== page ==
Provided herein are exemplary vectors for transforming algal cells. In exemplary embodiments, the vector comprises a Violaxanthin-chlorophyll a binding protein (Vcp) promoter driving expression of an antibiotic resistance gene in an algal cell. Embodiments of the invention may be used to introduce a gene (or genes) into the alga Nannochloropsis, such that the gene(s) are expressed and functional. This unprecedented ability to transform Nannochloropsis with high efficiency makes possible new developments in phycology, aquaculture and biofuels applications.
Transformed algae may be useful in aquaculture production. The transformation of small algal cells with tough membranes, however, is difficult to achieve. Embodiments of the present invention are useful in the efficient transformation of Nannochloropsis, a microalga of about 3-5 micrometers in size.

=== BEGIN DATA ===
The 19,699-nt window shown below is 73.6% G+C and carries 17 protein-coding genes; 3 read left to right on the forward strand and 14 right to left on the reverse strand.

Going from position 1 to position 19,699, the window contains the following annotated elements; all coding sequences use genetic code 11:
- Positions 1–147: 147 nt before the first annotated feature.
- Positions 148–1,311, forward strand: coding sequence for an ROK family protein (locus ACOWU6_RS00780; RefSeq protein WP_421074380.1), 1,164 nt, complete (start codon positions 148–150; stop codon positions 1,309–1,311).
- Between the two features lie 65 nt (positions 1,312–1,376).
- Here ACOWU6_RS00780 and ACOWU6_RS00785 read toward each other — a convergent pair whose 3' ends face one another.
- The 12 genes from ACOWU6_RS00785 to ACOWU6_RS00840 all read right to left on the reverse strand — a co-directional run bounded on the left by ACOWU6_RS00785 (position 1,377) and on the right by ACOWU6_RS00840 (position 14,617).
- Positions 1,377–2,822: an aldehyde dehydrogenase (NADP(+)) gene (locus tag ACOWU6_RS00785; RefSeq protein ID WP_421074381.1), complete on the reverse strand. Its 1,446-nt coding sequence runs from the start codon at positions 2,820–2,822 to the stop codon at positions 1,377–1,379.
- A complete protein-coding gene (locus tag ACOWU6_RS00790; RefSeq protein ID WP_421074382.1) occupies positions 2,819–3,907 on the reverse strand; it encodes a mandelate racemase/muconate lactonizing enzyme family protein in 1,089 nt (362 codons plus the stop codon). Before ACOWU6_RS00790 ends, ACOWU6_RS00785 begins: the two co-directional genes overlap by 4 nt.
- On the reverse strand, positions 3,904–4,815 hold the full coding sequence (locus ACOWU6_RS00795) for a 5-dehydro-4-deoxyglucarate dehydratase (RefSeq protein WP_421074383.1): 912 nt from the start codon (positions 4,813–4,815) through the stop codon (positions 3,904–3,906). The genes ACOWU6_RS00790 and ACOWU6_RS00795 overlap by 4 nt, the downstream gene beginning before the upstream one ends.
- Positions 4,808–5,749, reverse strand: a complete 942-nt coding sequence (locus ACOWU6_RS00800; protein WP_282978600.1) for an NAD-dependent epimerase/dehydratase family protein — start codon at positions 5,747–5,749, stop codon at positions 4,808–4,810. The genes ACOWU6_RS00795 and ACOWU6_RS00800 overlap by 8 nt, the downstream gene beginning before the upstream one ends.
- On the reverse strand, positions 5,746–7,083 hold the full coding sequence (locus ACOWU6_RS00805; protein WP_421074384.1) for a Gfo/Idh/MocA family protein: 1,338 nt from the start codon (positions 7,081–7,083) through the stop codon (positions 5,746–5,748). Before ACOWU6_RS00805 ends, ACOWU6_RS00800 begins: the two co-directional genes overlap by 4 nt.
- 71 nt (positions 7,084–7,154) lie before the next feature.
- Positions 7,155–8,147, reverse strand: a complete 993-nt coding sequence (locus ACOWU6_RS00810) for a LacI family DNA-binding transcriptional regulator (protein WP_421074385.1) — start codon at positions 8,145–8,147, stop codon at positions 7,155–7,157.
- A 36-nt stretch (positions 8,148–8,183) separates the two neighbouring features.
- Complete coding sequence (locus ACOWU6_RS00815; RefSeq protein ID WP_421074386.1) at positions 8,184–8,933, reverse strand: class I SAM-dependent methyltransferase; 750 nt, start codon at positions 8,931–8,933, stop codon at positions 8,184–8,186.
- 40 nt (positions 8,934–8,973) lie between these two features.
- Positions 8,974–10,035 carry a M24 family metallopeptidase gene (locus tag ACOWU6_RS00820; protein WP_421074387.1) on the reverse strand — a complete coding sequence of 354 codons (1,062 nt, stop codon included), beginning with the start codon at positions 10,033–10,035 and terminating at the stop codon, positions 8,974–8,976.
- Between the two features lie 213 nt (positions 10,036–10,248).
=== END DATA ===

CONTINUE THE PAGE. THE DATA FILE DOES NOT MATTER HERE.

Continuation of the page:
Various exemplary embodiments provided herein use a Violaxanthin-chlorophyll a binding protein (Vcp) promoter in a transformation construct to drive high levels of gene expression in algal cells at low light intensities. The transformation construct may be introduced within an algal cell or within an algal genome using one of the exemplary methods described in U.S. Non-Provisional patent application Ser. No. ______, filed on Jun. 8, 2009, titled “Transformation of Algal Cells,” which is hereby incorporated by reference. An exemplary Nannochloropsis transformant in a logarithmic growth phase, plated onto F/2 media, and allowed to incubate at various light intensities for about two months, demonstrated that more transformant colonies could grow at high levels (about 25 ug/ml) of zeocine at low light levels. Thus, the Vcp promoter is active at lower light intensities, such that a transformation construct comprising a Vcp promoter may be useful in aquaculture ponds receiving less light, such as in the case of algae grown deep in a pond. Additionally, a Vcp promoter may be useful in modulating the expression of genes governed by the Vcp promoter, by varying the intensity of incident light.